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Why I Won’t Sign a Non-Disclosure Agreement

Recently I was asked if I would sign a non-disclosure agreement before an author would agree to query me. I said no and explained why, but I want to expand on that further.

BookEnds has a history of brainstorming ideas with our clients and for our clients. We actually have almost a full page of ideas we’d love to see brought to publication, all of them are ideas we’ve come up with in-house and all of them are waiting for just the right author. We also have a number of clients working on a variety of different books with different ideas. Signing a non-disclosure could put any of those ideas at risk.

I can’t agree to sign something that I don’t know what its about, I can’t do that to my business and I can’t do that to my clients. How would an author later prove that the idea came from someone else and was not something I disclosed?

You might be surprised at how often we see the same idea and how rare it is for that idea to actually go to publication. I can’t even begin to tell you how many times Jesus has been cloned or how often real estate agents become amateur sleuths.

Ideas can’t be copyrighted for a reason. They are just ideas. Even the best idea is only as good as the execution. Fourteen different authors could come to me with the exact same idea, but if they don’t execute it to the full extent of where you could go with that idea it’s only that, an idea.

If you are concerned that an agent might steal your idea don’t submit to that agent. Its that simple. In the end though, you’ve got to write an amazing book to match the idea, the idea alone isn’t going to sell.

Category: BlogFaust

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5 comments

  1. Laughter. Laughter always wins out. And I have to say, I’d laugh over a glass of good wine and a “thank goodness for that request because it helped me dodge a bullet…”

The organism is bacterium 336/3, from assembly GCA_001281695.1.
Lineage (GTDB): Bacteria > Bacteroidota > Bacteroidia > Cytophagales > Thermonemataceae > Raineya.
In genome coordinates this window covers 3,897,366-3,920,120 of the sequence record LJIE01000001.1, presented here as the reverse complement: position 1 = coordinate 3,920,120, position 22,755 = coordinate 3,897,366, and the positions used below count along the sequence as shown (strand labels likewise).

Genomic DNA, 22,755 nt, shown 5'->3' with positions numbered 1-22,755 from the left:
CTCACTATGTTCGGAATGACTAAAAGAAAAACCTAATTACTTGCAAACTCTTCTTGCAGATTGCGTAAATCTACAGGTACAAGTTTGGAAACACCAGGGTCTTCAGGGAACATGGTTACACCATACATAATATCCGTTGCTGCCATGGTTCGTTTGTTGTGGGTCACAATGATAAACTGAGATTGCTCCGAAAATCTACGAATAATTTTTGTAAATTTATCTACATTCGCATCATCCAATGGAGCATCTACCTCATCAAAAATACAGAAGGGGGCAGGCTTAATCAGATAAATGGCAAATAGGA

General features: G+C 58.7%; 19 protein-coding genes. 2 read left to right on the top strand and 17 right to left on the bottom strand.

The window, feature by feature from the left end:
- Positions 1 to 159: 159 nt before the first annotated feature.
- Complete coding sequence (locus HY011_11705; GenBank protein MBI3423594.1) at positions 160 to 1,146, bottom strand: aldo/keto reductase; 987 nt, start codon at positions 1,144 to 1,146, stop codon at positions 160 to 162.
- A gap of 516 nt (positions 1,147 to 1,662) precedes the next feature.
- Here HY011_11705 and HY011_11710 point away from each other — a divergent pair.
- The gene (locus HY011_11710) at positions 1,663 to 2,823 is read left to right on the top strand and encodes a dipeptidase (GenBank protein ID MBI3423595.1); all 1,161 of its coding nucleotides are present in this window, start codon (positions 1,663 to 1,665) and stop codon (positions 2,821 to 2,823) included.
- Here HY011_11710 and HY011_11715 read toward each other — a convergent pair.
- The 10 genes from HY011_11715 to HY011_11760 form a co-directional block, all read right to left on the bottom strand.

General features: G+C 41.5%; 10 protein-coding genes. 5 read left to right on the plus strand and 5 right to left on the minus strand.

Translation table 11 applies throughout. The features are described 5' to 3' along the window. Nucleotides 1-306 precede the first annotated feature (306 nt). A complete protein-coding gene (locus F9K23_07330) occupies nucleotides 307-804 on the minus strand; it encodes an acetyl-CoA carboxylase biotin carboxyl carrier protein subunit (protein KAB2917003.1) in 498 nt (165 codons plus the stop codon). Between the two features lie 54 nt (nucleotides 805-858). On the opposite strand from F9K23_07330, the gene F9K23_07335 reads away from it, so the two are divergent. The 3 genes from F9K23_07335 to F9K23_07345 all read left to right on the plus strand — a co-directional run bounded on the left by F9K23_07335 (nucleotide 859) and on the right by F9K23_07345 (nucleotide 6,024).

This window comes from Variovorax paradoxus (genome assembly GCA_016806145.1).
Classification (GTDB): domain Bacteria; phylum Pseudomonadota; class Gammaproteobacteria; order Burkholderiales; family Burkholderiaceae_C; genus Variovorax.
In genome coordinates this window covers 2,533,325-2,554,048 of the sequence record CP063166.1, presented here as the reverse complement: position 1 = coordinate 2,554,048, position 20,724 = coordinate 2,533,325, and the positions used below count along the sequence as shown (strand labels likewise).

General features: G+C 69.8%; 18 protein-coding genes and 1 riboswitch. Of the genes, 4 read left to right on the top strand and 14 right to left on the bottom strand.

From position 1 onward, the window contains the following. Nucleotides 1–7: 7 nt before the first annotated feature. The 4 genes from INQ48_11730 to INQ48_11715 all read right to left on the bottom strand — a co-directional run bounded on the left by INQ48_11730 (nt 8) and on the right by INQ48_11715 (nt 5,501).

Just sayin’…

  2. Sounds like the writer doesn’t understand enough about the industry. There are tonnes of books out there with the same idea, but every author writes it differently.

    This is an interesting one because I know there are authors who are reluctant to judge contests, or continue with crit groups because of fear they will be accused of ‘stealing’ an idea. I mean, there have been court cases involving Harry Potter, The Da Vinci Code, the movie The Matrix (just to name a few) where it is claimed the author stole the idea from someone else. In the last couple of years there was a case in the US where an unpublished writer claimed a published author stole her idea when she judged the entry in a contest.

    In this case, thought, that’s one less person I have to worry about when I query (harsh, but honest).

  3. This comes up periodically on author loops about having beta readers sign NDAs. I always ask “why are you having someone you don’t trust beta your work?” I’ve never heard of it when querying, but my question would be similar… “why would you want an agent you don’t trust?”

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